United States District Court, E.D. Missouri, Southeastern Division
BADER FARMS, INC. and BILL BADER Plaintiffs,
MONSANTO CO., Defendant.
MEMORANDUM AND ORDER
STEPHEN N. LIMBAUGH, JR. UNITED STATES DISTRICT JUDGE
matter is before the Court on plaintiffs Bader Farms, Inc.
and Bill Bader's (collectively “Bader”)
motion for leave to file a second amended complaint and to
add a party defendant (#68). The motion is briefed and ripe.
For the reasons explained below, the Court grants Bader's
facts are fully discussed in this Court's previous
memorandum and order (#50). In short, Bader alleges that
Monsanto violated standard industry practice and committed a
number of tortious acts by releasing dicamba-resistant seeds
without a corresponding herbicide. Dicamba herbicide is
highly volatile and prone to drifting, which means spray
particles move by air to non-target or neighboring sites,
sometimes miles away. Dicamba is toxic to all broadleaf
plants that are not genetically engineered to withstand it.
Here, Bader alleges that farmers who purchased Monsanto's
seeds illegally sprayed “old” dicamba; then,
dicamba spray particles drifted onto Bader's crops,
causing millions of dollars in damage.
Procedural Background and Second Amended Complaint
filed its initial petition (#4) in state court. After removal
to this Court, and while Monsanto's motion to dismiss was
pending, Bader filed a motion for leave to file an amended
complaint (#51). This Court granted the motion (#61). In its
amended complaint, Bader asserted a new claim of civil
conspiracy. Specifically, Bader alleged that Monsanto's
representatives directed farmers who purchased Monsanto's
dicamba-resistant seeds to illegally spray old dicamba
herbicide. The old dicamba would kill unwanted weeds, the
theory goes, and the seeds were resistant.
now asks to amend its complaint a second time. It seeks leave
to (1) add a party [BASF Corp.]. . .; (2) add allegations
that [it has] suffered ongoing damage in 2017 . . . from
dicamba . . .; (3) add a claim for trespass and remove [its]
claims for breach of implied warranty of merchantability and
unjust enrichment; and (4) add additional allegations
obtained in the ordinary course of this litigation.
(#68 at 1).
wants to add BASF so it can amend its civil conspiracy claim.
The conspiracy is no longer between Monsanto and the farmers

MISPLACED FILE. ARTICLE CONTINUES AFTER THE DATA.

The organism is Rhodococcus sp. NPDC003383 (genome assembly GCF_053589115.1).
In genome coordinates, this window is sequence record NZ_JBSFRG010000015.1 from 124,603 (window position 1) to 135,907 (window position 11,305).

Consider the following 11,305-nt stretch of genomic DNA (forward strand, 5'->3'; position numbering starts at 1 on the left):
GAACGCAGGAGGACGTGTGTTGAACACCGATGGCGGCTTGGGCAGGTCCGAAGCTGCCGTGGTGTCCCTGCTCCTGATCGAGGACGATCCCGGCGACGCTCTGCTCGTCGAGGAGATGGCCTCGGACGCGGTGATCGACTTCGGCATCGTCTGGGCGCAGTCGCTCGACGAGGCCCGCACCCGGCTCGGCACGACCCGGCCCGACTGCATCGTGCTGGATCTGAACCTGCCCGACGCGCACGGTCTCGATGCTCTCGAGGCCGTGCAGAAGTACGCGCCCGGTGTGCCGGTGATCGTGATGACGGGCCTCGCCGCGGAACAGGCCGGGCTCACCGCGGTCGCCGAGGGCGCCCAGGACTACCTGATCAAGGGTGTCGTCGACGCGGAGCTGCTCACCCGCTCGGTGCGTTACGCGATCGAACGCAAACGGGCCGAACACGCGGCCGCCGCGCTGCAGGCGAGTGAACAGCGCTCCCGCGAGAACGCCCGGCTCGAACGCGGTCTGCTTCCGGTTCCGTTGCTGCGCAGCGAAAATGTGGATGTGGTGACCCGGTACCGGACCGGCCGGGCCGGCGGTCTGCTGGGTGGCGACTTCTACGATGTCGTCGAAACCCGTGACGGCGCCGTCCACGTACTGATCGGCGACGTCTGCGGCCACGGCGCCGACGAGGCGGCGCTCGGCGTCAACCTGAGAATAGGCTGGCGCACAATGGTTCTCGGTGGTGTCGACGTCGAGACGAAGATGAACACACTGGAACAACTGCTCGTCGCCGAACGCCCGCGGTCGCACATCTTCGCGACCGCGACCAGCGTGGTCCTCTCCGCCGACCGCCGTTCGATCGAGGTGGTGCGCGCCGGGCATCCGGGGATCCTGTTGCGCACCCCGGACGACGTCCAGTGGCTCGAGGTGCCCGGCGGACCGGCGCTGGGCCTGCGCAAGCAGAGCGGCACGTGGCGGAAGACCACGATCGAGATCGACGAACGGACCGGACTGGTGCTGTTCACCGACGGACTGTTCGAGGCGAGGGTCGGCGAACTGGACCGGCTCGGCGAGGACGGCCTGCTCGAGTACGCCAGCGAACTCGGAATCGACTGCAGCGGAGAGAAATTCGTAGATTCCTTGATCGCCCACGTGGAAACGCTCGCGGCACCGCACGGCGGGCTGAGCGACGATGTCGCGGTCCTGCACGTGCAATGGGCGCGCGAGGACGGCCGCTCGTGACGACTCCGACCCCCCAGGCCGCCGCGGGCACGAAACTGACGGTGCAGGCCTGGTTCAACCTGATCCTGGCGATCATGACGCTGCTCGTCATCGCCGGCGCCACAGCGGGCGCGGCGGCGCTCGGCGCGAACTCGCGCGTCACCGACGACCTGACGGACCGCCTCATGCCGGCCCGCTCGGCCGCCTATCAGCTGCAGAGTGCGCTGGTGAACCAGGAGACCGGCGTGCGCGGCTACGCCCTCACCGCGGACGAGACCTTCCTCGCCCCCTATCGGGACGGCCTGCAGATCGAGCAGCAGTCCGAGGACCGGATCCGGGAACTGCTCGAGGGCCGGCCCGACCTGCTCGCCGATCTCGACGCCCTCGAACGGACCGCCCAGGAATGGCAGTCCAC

who bought dicamba-resistant seeds, according to
Bader-it's much bigger. Instead, Bader claims that
Monsanto and BASF conspired to create an “ecological
disaster” where farmers would be forced to buy
dicamba-based products. In 2015 and 2016, Monsanto and BASF
“colluded” so that Monsanto's
dicamba-resistant seeds would be released before either
company released its “new” dicamba-based
herbicide; the new dicamba would not drift like the old
dicamba. Then, the companies' agents allegedly encouraged
farmers to spray the old dicamba on their dicamba-resistant
seeds. Neighboring farmers would then be forced to buy
dicamba-resistant seeds so that old dicamba would not kill
their non-resistant plants. With all these farmers buying
dicamba-resistant seeds, the market for both companies'
new dicamba would grow.
then claims that Monsanto and BASF conspired to withhold data
and mislead federal and state regulatory agencies so their
new herbicides would be approved. The new herbicides were
used in the 2017 growing season. According to Bader, the new
dicamba still caused damage, and it seeks to add this 2017
damage in its second amended complaint. Bader also added
allegations-relating to the new herbicides-to the following
counts: strict liability-design defect, strict
liability-failure to warn, negligent design and marketing,
negligent failure to warn, negligent training, and fraudulent
challenges the request to add claims for the new conspiracy,
trespass, and additional damage in 2017.
Monsanto has filed an answer (#64), Bader “may amend
its pleading only with the opposing party's written
consent or the court's leave. The court should freely
give leave when justice so requires.” Fed.R.Civ.P.
15(a)(2); see also Bell v. Allstate Life Ins. Co.,
160 F.3d 452, 454 (8th Cir. 1998). But parties do not have an
absolute right to amend their pleadings, even under this
liberal standard. Sherman v. Winco Fireworks, Inc., 532
F.3d 709, 715 (8th Cir. 2008). Whether to grant a ...